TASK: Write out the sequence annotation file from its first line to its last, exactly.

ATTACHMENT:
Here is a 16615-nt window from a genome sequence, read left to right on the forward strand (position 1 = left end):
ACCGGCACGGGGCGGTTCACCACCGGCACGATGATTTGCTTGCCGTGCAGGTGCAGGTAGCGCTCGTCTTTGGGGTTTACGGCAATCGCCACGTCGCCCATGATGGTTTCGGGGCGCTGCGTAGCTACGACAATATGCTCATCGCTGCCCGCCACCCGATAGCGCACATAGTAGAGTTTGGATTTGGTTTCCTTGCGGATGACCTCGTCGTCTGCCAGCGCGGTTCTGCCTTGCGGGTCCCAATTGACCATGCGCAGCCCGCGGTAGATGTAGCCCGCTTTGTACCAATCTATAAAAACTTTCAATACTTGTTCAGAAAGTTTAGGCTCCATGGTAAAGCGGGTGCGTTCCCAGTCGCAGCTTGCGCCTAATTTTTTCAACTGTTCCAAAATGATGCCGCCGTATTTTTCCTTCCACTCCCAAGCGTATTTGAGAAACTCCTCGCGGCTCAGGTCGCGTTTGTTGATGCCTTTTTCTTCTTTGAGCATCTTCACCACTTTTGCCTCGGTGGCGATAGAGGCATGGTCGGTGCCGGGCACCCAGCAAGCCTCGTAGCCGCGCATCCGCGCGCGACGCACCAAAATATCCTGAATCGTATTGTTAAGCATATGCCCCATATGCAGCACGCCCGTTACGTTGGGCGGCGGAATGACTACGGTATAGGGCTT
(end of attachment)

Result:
Here is a 16615-nt window from a genome sequence, read left to right on the forward strand (position 1 = left end):
ACCGGCACGGGGCGGTTCACCACCGGCACGATGATTTGCTTGCCGTGCAGGTGCAGGTAGCGCTCGTCTTTGGGGTTTACGGCAATCGCCACGTCGCCCATGATGGTTTCGGGGCGCTGCGTAGCTACGACAATATGCTCATCGCTGCCCGCCACCCGATAGCGCACATAGTAGAGTTTGGATTTGGTTTCCTTGCGGATGACCTCGTCGTCTGCCAGCGCGGTTCTGCCTTGCGGGTCCCAATTGACCATGCGCAGCCCGCGGTAGATGTAGCCCGCTTTGTACCAATCTATAAAAACTTTCAATACTTGTTCAGAAAGTTTAGGCTCCATGGTAAAGCGGGTGCGTTCCCAGTCGCAGCTTGCGCCTAATTTTTTCAACTGTTCCAAAATGATGCCGCCGTATTTTTCCTTCCACTCCCAAGCGTATTTGAGAAACTCCTCGCGGCTCAGGTCGCGTTTGTTGATGCCTTTTTCTTCTTTGAGCATCTTCACCACTTTTGCCTCGGTGGCGATAGAGGCATGGTCGGTGCCGGGCACCCAGCAAGCCTCGTAGCCGCGCATCCGCGCGCGACGCACCAAAATATCCTGAATCGTATTGTTAAGCATATGCCCCATATGCAGCACGCCCGTTACGTTGGGCGGCGGAATGACTACGGTATAGGGCTT